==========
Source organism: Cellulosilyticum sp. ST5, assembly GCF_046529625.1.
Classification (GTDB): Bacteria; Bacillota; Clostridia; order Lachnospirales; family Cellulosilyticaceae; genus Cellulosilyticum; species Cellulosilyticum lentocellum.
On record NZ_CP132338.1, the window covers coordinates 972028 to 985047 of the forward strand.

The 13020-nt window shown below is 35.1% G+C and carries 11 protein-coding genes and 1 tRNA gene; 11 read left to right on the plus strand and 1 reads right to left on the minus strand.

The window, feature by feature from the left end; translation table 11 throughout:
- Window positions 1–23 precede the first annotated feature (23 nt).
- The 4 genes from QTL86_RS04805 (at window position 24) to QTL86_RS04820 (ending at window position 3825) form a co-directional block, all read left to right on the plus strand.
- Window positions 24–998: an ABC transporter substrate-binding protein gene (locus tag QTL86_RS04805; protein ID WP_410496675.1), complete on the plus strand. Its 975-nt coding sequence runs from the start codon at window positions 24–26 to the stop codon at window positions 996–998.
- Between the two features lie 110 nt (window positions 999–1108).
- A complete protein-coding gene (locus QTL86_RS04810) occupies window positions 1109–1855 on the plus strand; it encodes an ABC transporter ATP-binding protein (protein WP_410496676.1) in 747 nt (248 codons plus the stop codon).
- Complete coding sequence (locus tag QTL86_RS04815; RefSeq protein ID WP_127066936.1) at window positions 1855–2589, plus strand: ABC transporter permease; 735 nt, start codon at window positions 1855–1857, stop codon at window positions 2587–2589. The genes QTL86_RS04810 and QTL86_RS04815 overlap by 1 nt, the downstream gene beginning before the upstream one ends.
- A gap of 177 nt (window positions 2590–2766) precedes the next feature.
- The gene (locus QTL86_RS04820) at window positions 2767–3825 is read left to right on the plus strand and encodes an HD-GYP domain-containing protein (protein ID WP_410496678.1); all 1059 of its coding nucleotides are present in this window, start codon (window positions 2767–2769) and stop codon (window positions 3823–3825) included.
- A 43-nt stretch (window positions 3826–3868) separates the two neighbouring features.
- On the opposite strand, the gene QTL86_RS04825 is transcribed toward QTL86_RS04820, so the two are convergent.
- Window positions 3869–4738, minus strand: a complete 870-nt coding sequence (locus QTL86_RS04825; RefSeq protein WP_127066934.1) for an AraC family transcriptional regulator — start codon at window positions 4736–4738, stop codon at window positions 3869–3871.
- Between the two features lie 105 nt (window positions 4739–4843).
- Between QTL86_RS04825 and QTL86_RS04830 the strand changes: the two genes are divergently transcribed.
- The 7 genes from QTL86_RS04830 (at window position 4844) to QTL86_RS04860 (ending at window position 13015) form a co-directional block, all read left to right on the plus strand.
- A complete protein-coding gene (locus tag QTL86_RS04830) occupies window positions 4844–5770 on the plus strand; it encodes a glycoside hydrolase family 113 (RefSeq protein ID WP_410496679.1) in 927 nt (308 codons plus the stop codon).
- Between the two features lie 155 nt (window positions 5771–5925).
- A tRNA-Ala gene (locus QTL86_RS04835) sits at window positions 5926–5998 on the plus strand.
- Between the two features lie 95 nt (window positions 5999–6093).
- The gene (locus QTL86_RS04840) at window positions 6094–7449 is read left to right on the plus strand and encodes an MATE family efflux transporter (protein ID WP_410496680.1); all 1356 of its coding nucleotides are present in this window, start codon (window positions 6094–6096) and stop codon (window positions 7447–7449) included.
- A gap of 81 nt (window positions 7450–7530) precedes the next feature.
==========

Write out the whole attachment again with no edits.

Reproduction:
Source organism: Cellulosilyticum sp. ST5, assembly GCF_046529625.1.
Classification (GTDB): Bacteria; Bacillota; Clostridia; order Lachnospirales; family Cellulosilyticaceae; genus Cellulosilyticum; species Cellulosilyticum lentocellum.
On record NZ_CP132338.1, the window covers coordinates 972028 to 985047 of the forward strand.

The 13020-nt window shown below is 35.1% G+C and carries 11 protein-coding genes and 1 tRNA gene; 11 read left to right on the plus strand and 1 reads right to left on the minus strand.

The window, feature by feature from the left end; translation table 11 throughout:
- Window positions 1–23 precede the first annotated feature (23 nt).
- The 4 genes from QTL86_RS04805 (at window position 24) to QTL86_RS04820 (ending at window position 3825) form a co-directional block, all read left to right on the plus strand.
- Window positions 24–998: an ABC transporter substrate-binding protein gene (locus tag QTL86_RS04805; protein ID WP_410496675.1), complete on the plus strand. Its 975-nt coding sequence runs from the start codon at window positions 24–26 to the stop codon at window positions 996–998.
- Between the two features lie 110 nt (window positions 999–1108).
- A complete protein-coding gene (locus QTL86_RS04810) occupies window positions 1109–1855 on the plus strand; it encodes an ABC transporter ATP-binding protein (protein WP_410496676.1) in 747 nt (248 codons plus the stop codon).
- Complete coding sequence (locus tag QTL86_RS04815; RefSeq protein ID WP_127066936.1) at window positions 1855–2589, plus strand: ABC transporter permease; 735 nt, start codon at window positions 1855–1857, stop codon at window positions 2587–2589. The genes QTL86_RS04810 and QTL86_RS04815 overlap by 1 nt, the downstream gene beginning before the upstream one ends.
- A gap of 177 nt (window positions 2590–2766) precedes the next feature.
- The gene (locus QTL86_RS04820) at window positions 2767–3825 is read left to right on the plus strand and encodes an HD-GYP domain-containing protein (protein ID WP_410496678.1); all 1059 of its coding nucleotides are present in this window, start codon (window positions 2767–2769) and stop codon (window positions 3823–3825) included.
- A 43-nt stretch (window positions 3826–3868) separates the two neighbouring features.
- On the opposite strand, the gene QTL86_RS04825 is transcribed toward QTL86_RS04820, so the two are convergent.
- Window positions 3869–4738, minus strand: a complete 870-nt coding sequence (locus QTL86_RS04825; RefSeq protein WP_127066934.1) for an AraC family transcriptional regulator — start codon at window positions 4736–4738, stop codon at window positions 3869–3871.
- Between the two features lie 105 nt (window positions 4739–4843).
- Between QTL86_RS04825 and QTL86_RS04830 the strand changes: the two genes are divergently transcribed.
- The 7 genes from QTL86_RS04830 (at window position 4844) to QTL86_RS04860 (ending at window position 13015) form a co-directional block, all read left to right on the plus strand.
- A complete protein-coding gene (locus tag QTL86_RS04830) occupies window positions 4844–5770 on the plus strand; it encodes a glycoside hydrolase family 113 (RefSeq protein ID WP_410496679.1) in 927 nt (308 codons plus the stop codon).
- Between the two features lie 155 nt (window positions 5771–5925).
- A tRNA-Ala gene (locus QTL86_RS04835) sits at window positions 5926–5998 on the plus strand.
- Between the two features lie 95 nt (window positions 5999–6093).
- The gene (locus QTL86_RS04840) at window positions 6094–7449 is read left to right on the plus strand and encodes an MATE family efflux transporter (protein ID WP_410496680.1); all 1356 of its coding nucleotides are present in this window, start codon (window positions 6094–6096) and stop codon (window positions 7447–7449) included.
- A gap of 81 nt (window positions 7450–7530) precedes the next feature.